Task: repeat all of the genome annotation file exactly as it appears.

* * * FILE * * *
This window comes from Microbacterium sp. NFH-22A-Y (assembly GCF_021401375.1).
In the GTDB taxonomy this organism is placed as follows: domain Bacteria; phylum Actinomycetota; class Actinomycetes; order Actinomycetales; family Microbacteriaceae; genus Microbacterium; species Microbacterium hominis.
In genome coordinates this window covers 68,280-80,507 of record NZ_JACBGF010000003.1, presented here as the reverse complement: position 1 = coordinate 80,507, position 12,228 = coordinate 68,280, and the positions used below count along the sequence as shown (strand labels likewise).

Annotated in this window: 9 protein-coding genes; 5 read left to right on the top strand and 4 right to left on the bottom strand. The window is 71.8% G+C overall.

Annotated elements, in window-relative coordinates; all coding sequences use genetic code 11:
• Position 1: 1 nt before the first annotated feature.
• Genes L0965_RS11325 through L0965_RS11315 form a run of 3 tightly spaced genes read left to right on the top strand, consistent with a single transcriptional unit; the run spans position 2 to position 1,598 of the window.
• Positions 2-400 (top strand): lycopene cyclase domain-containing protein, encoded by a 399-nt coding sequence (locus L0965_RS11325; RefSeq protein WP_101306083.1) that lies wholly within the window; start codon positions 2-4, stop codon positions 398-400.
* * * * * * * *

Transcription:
This window comes from Microbacterium sp. NFH-22A-Y (assembly GCF_021401375.1).
In the GTDB taxonomy this organism is placed as follows: domain Bacteria; phylum Actinomycetota; class Actinomycetes; order Actinomycetales; family Microbacteriaceae; genus Microbacterium; species Microbacterium hominis.
In genome coordinates this window covers 68,280-80,507 of record NZ_JACBGF010000003.1, presented here as the reverse complement: position 1 = coordinate 80,507, position 12,228 = coordinate 68,280, and the positions used below count along the sequence as shown (strand labels likewise).

Annotated in this window: 9 protein-coding genes; 5 read left to right on the top strand and 4 right to left on the bottom strand. The window is 71.8% G+C overall.

Annotated elements, in window-relative coordinates; all coding sequences use genetic code 11:
• Position 1: 1 nt before the first annotated feature.
• Genes L0965_RS11325 through L0965_RS11315 form a run of 3 tightly spaced genes read left to right on the top strand, consistent with a single transcriptional unit; the run spans position 2 to position 1,598 of the window.
• Positions 2-400 (top strand): lycopene cyclase domain-containing protein, encoded by a 399-nt coding sequence (locus L0965_RS11325; RefSeq protein WP_101306083.1) that lies wholly within the window; start codon positions 2-4, stop codon positions 398-400.